I’d like to share with you my experiments with extracting indigo pigment from fresh leaves. I dried most of my leaves so I didn’t have a lot to work with. My results are not conclusive, I still need to work on my method to get it down, but it is an interesting process.
I would like to use my homegrown indigo without a chemical reducing agent (hydrosulfite). Processing Japanese indigo by the traditional composting method requires a lot of volume and will not work for someone with a small crop. Instead I am extracting indigo pigment from my plants. The pigment can then be used in any indigo recipe.
The first step is to soak the fresh leaves in warm water. I tried this in various ways, for a couple hours, overnight, and for a couple days. I think next time I will try letting them ferment for a while. They released a brownish yellow color into the water with a little sheen on top.
Next, I strained out the liquid by dumping the leaves into a bucket lined with a nylon mesh bag from a paint supply store. These bags work great, BTW! I squeezed as much juice as I could from the bag. When you squeeze the leaves a gray blue liquid comes out. There is still a lot of indigo in these leaves so I returned them to soak and extract a second time.
The next step is to aerate the indigo juice. I started by pouring the liquid back and forth between two buckets 20 times. I added calx water (mix the lime with water, let stand, use the clear liquid) and added enough to get the ph up to 9. For some of my attempts it was a little higher, more like ph 10. When the calx water mixes with the indigo liquid, it turns greenish.
Just pouring it between the buckets to oxidize has not worked for me. I have to whip more air into the indigo juice. I have tried using a blender and a stick blender, but have settled on using an electric mixer and beating it for 15 minutes. Whew!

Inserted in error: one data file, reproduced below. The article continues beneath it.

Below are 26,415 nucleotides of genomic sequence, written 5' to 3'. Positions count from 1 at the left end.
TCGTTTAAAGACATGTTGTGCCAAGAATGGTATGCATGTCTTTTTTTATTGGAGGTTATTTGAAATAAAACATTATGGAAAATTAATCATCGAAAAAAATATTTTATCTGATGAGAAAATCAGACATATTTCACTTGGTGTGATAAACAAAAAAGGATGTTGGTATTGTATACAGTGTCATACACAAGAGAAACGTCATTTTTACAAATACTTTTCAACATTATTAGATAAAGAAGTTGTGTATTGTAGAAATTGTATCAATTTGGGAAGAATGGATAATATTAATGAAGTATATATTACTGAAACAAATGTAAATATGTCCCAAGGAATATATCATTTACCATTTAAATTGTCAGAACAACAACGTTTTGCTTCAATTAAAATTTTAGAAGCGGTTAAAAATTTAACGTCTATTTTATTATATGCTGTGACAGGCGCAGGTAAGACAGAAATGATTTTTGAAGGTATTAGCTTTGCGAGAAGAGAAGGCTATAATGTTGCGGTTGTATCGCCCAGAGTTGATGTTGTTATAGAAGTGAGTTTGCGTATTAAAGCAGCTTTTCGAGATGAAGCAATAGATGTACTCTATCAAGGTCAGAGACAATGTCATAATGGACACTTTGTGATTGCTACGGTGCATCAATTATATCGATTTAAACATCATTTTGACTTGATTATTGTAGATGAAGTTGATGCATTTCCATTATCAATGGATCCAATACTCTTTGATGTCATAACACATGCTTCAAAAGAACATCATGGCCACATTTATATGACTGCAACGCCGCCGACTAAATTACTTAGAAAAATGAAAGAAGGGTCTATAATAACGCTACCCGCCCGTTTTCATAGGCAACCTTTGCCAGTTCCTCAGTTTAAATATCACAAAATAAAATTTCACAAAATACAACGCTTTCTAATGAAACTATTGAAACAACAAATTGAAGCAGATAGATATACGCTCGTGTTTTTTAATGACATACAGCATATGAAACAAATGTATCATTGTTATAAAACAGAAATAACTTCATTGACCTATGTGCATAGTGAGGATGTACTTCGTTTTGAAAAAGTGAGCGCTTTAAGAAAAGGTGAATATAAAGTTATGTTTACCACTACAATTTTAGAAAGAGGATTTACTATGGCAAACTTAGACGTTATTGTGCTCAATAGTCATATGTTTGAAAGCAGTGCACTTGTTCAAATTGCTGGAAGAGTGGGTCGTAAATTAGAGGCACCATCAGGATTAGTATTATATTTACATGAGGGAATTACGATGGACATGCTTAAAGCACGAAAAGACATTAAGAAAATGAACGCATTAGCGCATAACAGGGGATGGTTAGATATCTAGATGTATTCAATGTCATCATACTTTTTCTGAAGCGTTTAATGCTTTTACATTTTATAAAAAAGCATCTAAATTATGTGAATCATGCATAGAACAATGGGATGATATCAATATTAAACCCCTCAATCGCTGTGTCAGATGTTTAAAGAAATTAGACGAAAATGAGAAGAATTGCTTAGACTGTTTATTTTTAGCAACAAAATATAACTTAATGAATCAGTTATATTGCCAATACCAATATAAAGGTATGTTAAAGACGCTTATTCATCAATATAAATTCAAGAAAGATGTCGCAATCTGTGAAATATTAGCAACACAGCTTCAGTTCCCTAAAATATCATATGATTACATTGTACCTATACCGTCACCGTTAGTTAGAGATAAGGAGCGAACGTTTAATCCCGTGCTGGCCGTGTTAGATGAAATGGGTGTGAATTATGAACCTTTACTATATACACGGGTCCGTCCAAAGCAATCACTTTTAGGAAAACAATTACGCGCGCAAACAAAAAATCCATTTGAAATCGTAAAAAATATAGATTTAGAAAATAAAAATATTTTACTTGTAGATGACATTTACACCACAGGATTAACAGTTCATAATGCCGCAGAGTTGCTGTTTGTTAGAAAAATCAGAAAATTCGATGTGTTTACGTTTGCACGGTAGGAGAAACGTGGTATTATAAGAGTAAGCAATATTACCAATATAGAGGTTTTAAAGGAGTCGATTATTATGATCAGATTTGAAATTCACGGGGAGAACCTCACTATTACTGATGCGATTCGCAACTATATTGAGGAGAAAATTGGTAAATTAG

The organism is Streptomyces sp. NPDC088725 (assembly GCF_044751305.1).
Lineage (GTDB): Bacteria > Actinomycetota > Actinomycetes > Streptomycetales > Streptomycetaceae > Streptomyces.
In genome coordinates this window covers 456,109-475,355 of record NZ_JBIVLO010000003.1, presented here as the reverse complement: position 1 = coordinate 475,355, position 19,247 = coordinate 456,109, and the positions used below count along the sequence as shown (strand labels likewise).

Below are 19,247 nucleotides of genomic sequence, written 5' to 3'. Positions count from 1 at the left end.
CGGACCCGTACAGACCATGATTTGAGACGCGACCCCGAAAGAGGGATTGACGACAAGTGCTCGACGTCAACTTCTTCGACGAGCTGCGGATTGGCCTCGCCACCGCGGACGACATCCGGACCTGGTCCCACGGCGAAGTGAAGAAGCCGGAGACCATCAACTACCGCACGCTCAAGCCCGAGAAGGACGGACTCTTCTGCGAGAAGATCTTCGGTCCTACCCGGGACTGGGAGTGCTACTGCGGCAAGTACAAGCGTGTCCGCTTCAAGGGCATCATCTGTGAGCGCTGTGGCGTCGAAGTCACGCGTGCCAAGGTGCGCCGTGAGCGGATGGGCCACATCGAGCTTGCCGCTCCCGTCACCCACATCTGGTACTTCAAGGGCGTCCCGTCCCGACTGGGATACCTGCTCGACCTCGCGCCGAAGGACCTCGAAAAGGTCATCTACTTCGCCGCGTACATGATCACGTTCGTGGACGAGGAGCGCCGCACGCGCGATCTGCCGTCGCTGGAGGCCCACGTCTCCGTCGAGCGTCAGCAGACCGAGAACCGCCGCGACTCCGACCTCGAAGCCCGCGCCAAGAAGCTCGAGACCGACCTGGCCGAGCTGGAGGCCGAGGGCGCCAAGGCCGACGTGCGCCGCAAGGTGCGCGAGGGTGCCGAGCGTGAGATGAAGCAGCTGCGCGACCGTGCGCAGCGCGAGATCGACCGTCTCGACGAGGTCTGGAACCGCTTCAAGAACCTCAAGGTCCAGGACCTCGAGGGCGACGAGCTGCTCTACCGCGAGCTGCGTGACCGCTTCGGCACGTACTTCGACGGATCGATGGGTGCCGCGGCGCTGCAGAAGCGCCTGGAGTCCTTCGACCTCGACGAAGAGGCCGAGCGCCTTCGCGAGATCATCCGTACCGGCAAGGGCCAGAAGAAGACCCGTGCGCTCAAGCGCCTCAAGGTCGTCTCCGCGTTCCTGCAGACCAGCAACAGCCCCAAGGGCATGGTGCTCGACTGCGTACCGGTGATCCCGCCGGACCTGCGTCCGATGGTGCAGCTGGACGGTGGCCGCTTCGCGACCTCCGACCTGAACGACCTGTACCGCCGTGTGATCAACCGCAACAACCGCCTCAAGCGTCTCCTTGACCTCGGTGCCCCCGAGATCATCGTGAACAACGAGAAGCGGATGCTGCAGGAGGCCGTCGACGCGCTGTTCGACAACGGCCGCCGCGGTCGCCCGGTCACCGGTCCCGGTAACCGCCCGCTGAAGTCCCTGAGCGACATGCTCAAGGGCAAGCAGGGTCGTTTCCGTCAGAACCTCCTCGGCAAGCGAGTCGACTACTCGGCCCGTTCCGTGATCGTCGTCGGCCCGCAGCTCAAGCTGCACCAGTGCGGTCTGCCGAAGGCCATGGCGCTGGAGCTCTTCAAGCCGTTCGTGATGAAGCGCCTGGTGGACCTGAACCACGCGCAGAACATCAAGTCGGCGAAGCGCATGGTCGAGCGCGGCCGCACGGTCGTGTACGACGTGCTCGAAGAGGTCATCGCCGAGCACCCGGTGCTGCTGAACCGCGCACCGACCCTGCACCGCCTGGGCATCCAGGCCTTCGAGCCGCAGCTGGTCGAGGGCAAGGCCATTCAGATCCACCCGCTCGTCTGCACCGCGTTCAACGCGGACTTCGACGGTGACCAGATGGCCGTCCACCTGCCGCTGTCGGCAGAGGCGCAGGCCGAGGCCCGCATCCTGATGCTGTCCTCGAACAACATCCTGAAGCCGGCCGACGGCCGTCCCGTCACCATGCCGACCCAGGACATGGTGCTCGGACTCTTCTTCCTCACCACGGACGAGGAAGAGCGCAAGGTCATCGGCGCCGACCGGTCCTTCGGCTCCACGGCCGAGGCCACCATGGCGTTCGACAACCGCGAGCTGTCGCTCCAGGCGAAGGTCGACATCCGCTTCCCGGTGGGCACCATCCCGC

I am always hoping the mixture will turn blue, as it did in Michel Garcia‘s workshop using dried indigofera leaves. But instead it is mostly olive greenish with a little blue around the edges. When I am done mixing, I put it in large glass jars out of the light to settle out for a couple days or more, up to a couple weeks.
When the pigment has settled, I pour it into a colander lined with a cotton cloth. I have not found it necessary to decant the mixture, as Jenny Dean suggests. When the indigo particles are really ready they will sit on the cloth and yellow liquid will drain into the bucket. If the liquid that drains out is greenish, there is indigo that still has not separated…I would put it back into the jar to settle some more. The idea is to separate the pigment, which is blue, from the yellow liquid.
Here is where I am having difficulty. Sometimes the pigment that separates is blue, but frequently it is green. I have tried putting it back into a jar to settle more, sometimes that helps, sometimes not. Do I need to beat it longer? Add more alkali? Soak the leaves longer? If anyone has any suggestions I’d like to hear them. I plan to keep working on this with next year’s crop of leaves to get more consistent results. I believe that even if the pigment is greenish, it will still reduce in an indigo vat.
After the pigment is collected in the cloth, it can be used as a paste, or dried and ground to a powder. Then it can be used in any indigo recipe. I have been working with the organic indigo recipes developed by Michel Garcia. It’s amazing that something as ancient as this blue dye still has mysteries left for us to discover.
Be inspired by the mystery!